The human brain is the most complex organ in the universe. While its unique characteristics allow us to think, abnormalities can lead to brain disorders, such as autism, schizophrenia and Alzheimer’s disease. Unfortunately, due to the inaccessibility of human primary tissue, scientists are limited in their study of disease etiology. This limitation significantly delays the advancement of new therapeutic developments.
As a neurobiologist and stem cell scientist, I’m interested in neurodevelopmental and neurodegenerative disorders, autism spectrum disorders, schizophrenia, Alzheimer’s disease, induced pluripotent stem cells (iPSCs), brain organoids, direct reprogramming, in vivo reprogramming, human neural development, human neural stem cells and glia-neuron interaction.
I draw on these interests — and my research experience — to develop a next generation “human nervous system in a petri dish” using cutting-edge stem cell technologies and engineering tools. To that end, my lab applies innovative stem cell technologies (including iPSCs, organoids and trans-differentiation) to study the etiology of neurodevelopmental and neurodegenerative disorders in the context of human genetics.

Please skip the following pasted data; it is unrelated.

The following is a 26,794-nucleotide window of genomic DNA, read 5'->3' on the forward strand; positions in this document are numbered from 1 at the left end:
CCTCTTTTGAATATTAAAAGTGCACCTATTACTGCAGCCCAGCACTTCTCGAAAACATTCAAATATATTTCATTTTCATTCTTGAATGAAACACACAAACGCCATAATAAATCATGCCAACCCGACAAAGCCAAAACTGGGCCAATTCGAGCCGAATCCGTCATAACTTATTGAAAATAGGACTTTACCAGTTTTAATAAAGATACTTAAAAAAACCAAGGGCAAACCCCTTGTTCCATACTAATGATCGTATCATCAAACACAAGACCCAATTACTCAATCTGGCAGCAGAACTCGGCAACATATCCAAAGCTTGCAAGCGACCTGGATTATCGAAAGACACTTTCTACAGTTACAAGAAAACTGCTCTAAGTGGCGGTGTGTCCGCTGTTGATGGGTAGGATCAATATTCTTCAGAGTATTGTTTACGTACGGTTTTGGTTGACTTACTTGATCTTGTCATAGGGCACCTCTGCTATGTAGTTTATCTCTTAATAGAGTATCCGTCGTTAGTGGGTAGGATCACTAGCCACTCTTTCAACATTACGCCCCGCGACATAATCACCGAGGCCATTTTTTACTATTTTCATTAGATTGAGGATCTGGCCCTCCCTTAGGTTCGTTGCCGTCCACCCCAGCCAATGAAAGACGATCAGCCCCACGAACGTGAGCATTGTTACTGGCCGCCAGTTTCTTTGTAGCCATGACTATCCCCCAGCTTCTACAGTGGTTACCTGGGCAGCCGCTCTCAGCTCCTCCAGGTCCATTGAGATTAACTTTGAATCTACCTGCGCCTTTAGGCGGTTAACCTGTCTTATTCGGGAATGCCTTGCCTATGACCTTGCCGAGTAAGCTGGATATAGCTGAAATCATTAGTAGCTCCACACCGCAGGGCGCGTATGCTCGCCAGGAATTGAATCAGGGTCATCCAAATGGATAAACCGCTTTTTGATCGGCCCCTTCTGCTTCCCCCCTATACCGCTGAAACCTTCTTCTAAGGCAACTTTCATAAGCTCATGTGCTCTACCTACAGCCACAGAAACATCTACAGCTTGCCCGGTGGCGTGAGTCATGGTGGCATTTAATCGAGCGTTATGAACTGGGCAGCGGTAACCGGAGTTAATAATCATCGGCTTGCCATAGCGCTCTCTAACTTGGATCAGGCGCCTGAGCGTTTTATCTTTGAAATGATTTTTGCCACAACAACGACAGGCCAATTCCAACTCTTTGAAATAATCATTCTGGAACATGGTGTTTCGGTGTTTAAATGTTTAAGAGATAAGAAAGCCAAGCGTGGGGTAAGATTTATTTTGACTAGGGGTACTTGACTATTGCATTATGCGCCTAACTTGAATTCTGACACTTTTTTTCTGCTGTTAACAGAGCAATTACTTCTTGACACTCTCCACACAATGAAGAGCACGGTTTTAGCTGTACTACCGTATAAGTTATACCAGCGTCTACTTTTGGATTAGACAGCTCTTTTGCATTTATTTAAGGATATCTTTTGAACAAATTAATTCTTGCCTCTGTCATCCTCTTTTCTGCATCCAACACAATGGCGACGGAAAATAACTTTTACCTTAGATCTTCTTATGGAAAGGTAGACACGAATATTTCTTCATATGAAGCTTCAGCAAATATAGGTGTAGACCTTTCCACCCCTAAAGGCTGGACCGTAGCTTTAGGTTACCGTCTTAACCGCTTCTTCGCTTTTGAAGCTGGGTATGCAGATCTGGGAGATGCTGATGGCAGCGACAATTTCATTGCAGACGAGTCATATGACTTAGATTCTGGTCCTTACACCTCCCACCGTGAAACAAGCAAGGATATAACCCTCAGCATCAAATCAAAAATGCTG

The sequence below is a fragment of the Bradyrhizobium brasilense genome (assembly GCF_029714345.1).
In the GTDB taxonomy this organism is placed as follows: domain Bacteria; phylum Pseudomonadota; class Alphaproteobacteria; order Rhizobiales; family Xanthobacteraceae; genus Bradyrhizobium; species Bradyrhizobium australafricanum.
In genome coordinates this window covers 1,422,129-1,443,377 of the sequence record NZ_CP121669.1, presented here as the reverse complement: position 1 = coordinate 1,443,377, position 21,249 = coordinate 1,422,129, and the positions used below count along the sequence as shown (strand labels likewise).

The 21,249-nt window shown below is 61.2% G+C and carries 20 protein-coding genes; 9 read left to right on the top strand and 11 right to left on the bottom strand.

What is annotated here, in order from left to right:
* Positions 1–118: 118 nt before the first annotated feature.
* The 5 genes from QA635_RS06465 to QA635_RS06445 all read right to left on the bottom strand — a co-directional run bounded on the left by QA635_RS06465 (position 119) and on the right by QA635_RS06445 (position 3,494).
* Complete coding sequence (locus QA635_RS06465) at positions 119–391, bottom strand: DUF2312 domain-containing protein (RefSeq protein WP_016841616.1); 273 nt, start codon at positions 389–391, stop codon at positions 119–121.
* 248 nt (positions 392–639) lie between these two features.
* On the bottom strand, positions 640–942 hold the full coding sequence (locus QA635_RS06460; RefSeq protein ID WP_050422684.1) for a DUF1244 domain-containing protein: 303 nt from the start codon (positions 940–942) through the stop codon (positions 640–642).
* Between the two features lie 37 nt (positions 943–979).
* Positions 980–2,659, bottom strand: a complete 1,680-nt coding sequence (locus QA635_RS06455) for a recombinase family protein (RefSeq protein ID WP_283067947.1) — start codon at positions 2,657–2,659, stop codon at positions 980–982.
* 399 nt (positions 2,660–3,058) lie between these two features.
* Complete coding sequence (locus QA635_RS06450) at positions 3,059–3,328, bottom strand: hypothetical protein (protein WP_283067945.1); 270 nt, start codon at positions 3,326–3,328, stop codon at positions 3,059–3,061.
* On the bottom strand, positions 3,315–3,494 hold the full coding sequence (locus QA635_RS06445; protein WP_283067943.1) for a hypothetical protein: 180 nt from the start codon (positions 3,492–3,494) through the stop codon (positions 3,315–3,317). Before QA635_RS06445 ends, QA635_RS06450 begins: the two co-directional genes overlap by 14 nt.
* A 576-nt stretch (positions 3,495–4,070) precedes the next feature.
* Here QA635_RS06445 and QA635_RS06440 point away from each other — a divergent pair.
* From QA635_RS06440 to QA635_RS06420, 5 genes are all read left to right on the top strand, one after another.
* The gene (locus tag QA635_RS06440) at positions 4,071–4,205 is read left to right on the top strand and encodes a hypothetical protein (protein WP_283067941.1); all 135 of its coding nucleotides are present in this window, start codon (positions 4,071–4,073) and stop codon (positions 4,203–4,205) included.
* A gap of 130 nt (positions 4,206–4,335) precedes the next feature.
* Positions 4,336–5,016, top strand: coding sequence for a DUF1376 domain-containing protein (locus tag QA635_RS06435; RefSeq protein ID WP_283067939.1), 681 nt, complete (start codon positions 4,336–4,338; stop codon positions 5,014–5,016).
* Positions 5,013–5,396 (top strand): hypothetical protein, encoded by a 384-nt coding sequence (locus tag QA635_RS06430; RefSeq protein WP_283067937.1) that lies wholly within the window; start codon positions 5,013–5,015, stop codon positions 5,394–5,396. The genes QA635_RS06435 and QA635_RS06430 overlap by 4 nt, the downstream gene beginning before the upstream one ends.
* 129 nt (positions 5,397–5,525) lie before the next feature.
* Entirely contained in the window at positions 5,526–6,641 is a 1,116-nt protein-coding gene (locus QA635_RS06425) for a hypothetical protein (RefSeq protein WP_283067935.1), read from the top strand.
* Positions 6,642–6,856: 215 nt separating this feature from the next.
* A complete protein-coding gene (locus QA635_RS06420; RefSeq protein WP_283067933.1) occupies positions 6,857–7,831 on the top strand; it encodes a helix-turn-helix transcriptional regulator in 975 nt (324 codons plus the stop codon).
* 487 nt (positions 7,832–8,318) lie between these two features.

As lead author on an article published in Cell Stem Cell (Feb. 2014), I was among the first to report direct reprogramming of reactive glial cells into functional neurons in adult mouse brains. We accomplished this by overexpressing a single neural transcriptional factor (NeuroD1).
This study — which was named one of the best of 2014 by Cell Stem Cell — propelled us in a new direction of utilizing an in vivo reprogramming approach to treating neurological and neurodegenerative disorders. We first published synaptic dysfunction in a human iPSC model of mental disorders carrying a mutation disruption in schizophrenia 1 (DISC1) in the journal Nature (Nov. 2014). These efforts shed light on using human iPSCs to model and study neurodevelopmental disorders, such as schizophrenia.
I’ve received several professional awards and honors. This recognition includes a Trustee Award from Cincinnati Children’s (2020-2022), a postdoctoral fellowship award from the Maryland Stem Cell Research Fund (2016-2018), an Alumni Association Dissertation Award from Penn State University (2015), and a J. Ben and Helen D. Hill Memorial Fund Award, also from Penn State University (2012-2013).